People for whom sleep deprivation therapy would be helpful but who decide to avoid it due to Walker will have their health worsened by the book.

For a bit more speculative answer to this, see Section 14.1: https://guzey.com/books/why-we-sleep/#appendix-common-object...

As per the person you quoted, you can't equivocate a good night's sleep with "worsening someone's health" just because said person might alleviate depressive symptoms with deprivation therapy. Those are not the same things. Add to that, said restriction is not intended to be perpetual.

There are good points in your analysis but shall we discount yours entirely as well for faults such as these?

"worsening someone's health" refers to not getting therapy you need, based on Walker's misrepresentation. I believe this is exactly what I wrote in the comment you were responding to.

I'm saying that's wrong.

There are measures to alleviate depression beyond sleep restriction, including therapy, e.g. CBT, shown to be highly effective. A case of one not being prescribed a brand of experimental therapy like sleep restriction is not tantamount to withholding therapy "someone needs".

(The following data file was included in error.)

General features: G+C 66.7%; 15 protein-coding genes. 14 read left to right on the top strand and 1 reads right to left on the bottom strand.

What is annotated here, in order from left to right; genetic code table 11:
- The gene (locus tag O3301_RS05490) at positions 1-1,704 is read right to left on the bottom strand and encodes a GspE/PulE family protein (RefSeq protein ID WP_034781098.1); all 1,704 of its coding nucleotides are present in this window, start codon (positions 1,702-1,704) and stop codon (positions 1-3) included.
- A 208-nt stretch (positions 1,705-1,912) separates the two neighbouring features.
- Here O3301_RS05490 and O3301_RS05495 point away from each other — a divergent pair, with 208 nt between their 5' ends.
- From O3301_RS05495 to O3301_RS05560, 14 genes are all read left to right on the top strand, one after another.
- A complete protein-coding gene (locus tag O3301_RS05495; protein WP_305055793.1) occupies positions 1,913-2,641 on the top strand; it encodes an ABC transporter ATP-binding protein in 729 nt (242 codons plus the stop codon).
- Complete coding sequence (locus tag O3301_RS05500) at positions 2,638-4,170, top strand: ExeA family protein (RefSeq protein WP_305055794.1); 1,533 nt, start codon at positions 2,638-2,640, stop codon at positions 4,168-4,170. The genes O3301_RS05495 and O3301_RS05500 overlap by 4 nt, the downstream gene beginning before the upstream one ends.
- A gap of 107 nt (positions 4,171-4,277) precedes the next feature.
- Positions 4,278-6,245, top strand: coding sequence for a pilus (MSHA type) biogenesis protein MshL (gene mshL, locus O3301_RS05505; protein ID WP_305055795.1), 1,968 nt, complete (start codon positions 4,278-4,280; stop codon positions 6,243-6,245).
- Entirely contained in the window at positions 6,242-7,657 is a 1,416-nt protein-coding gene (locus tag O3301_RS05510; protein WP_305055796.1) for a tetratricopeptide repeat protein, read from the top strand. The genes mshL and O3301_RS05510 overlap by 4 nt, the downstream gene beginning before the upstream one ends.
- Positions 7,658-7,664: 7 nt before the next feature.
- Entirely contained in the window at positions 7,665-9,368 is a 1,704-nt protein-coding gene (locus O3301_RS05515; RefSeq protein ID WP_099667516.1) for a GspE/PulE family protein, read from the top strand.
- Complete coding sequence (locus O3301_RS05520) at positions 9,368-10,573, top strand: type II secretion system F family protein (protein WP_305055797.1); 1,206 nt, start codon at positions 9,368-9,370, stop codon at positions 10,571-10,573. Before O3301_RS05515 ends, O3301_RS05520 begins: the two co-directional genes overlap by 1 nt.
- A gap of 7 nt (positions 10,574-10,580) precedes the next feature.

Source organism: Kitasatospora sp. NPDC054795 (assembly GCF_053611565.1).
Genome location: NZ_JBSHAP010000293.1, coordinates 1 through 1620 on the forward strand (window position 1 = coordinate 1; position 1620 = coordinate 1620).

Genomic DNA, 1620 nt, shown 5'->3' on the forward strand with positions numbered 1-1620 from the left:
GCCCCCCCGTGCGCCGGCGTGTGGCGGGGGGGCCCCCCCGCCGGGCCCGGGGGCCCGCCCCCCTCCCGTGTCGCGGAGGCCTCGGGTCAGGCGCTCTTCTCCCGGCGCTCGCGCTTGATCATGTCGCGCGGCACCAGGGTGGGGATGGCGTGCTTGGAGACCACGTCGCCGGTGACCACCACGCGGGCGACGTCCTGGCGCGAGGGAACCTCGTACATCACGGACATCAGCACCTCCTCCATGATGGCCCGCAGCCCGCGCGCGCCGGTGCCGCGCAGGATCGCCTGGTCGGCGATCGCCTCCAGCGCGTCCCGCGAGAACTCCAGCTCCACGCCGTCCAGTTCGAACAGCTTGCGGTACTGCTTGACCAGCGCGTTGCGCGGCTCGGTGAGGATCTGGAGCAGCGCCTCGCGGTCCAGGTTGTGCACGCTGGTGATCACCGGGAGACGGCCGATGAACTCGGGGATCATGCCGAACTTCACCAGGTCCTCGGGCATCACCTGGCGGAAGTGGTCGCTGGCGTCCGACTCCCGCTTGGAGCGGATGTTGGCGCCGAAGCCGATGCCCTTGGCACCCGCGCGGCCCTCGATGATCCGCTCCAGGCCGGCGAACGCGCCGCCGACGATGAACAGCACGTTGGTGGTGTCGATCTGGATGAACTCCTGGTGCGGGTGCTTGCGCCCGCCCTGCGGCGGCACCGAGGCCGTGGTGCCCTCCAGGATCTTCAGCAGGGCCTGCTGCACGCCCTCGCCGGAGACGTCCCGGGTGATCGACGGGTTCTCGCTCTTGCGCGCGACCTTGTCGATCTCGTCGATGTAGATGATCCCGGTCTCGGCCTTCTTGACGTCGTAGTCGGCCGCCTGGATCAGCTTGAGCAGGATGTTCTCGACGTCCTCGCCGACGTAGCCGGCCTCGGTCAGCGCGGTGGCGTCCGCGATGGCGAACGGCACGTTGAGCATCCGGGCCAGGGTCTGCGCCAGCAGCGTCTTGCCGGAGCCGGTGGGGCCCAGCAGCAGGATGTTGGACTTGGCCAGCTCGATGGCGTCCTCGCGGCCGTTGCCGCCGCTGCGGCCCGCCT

If that were the case you ought to hold the vast majority of psychiatrists to that standard who opt to prescribe a cocktail of medication, not sleep restriction, which is comparatively uncommon as a first measure.

And most importantly, because in such a scenario that sleep deprivation were to be prescribed, it would not necessarily be eschewed over a fear of the health effects of sleep deprivation in the short-term, a fear strongly presumed to supplant for your point to stand. It's not uncommon for patients to consume medications with negative side-effects, such as those that cause liver, kidney damage.

By the same token, being underslept makes you feel like shit, makes it difficult to focus, increases the risk of injury at work, on the road, etc.